On September 9, 2011, the U.S. Department of Justice announced that Nadeem Akhtar of Silver Spring, Maryland, pleaded guilty to conspiracy to illegally export nuclear-related materials and to defraud the United States in a related scheme.
The plea agreement states that Akhtar, a 46-year old Pakistani national and lawful permanent resident of the U.S., owns Computer Communication USA (CC USA). From October 2005 through March 2010, Akhtar and his conspirators obtained radiation detection devices, resins for coolant water purification, calibration and switching equipment, attenuators and surface refinishing abrasives for export to restricted entities in Pakistan, using Akhtar's company CC USA. Due to the materials' use in both commercial and military applications, an export license is required when exporting these items to an end-user of concern or if the items are exported in support of a prohibited end-use, such as activities related to nuclear explosives or reactors, or the processing and manufacture of nuclear-related materials.
Akhtar also illegally exported to restricted entities in Pakistan mechanical and electrical valves, cranes and scissor lifts, valued at over $400,000. The restricted entities in Pakistan included Pakistan's Space and Upper Atmosphere Research Commission; and the Pakistan Atomic Energy Commission (PAEC) and its subordinate entities, specializing in nuclear-related research and development. These entities are of concern to the U.S. government as acting contrary to the national security or foreign policy interests of the United States. Accordingly, exports of commodities to these organizations were prohibited absent the issuance of an export license.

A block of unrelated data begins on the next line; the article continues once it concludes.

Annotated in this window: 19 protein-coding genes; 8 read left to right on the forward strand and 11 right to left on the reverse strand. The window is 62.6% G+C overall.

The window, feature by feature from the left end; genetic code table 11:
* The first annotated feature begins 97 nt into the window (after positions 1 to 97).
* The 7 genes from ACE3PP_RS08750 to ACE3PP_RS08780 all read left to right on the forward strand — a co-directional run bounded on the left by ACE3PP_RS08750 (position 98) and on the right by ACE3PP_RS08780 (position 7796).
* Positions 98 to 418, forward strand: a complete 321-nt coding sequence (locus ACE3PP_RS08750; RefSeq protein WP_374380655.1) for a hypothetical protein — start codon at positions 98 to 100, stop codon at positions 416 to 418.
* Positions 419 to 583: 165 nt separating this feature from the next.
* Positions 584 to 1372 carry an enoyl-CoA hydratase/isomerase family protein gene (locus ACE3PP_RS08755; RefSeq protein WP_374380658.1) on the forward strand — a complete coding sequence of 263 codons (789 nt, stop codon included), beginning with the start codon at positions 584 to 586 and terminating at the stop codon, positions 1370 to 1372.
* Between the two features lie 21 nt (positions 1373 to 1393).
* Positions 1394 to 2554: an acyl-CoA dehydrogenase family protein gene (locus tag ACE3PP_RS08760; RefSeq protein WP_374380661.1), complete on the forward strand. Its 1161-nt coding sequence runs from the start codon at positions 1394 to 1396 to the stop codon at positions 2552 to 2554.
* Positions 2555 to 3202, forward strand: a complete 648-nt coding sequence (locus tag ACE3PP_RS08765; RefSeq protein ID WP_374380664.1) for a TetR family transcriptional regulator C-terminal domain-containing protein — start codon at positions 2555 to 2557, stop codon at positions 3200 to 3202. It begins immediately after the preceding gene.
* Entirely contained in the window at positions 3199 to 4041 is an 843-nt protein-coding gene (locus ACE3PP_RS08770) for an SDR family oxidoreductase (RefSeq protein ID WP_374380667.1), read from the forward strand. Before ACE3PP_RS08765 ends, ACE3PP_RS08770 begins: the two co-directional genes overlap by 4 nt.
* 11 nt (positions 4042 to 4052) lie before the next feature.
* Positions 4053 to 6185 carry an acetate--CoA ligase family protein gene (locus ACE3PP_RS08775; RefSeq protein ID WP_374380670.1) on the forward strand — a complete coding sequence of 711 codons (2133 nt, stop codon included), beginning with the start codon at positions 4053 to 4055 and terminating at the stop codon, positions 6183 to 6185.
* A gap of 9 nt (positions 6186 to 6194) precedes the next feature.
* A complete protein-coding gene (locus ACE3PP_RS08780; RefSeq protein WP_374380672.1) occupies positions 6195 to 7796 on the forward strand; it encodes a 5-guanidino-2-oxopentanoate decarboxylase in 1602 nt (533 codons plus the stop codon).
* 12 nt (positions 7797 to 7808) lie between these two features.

The plea agreement details that Akhtar attempted to evade export regulations and licensing requirements by undervaluing and falsely describing the items being exported; failing to reveal the true end-user by using third parties and/or real and fake business entities/locations in Pakistan, Dubai and the United States; using individuals in Illinois and California to procure items for him under false pretenses; shipping items to his residences in Maryland so it would appear as though his company was the actual purchaser/end-user of the items; and transshipping the items from the U.S. through the UAE.
Akhtar was the U.S. contact for the owner of a trading company located in Karachi, Pakistan, who had business relationships with governmental entities in Pakistan and who would obtain orders for nuclear-related and other commodities from Pakistani government entities identified above, and then would direct Akhtar as to what commodities to purchase in the United States for export to Pakistan, and the methods to use to conceal the true nature, value and end-user of the items. Akhtar would negotiate prices with manufacturers and suppliers of commodities sought in the U.S. and arrange for shipment of the commodities. Akhtar's coconspirators included individuals in Pakistan, Dubai, UAE and New York associated with the owner of the Pakistani trading company. The owner usually paid Akhtar a commission of 5-7.5% of the cost of each item Akhtar obtained for export from the U.S. Akhtar faces a maximum sentence of five years in prison and a $250,000 fine.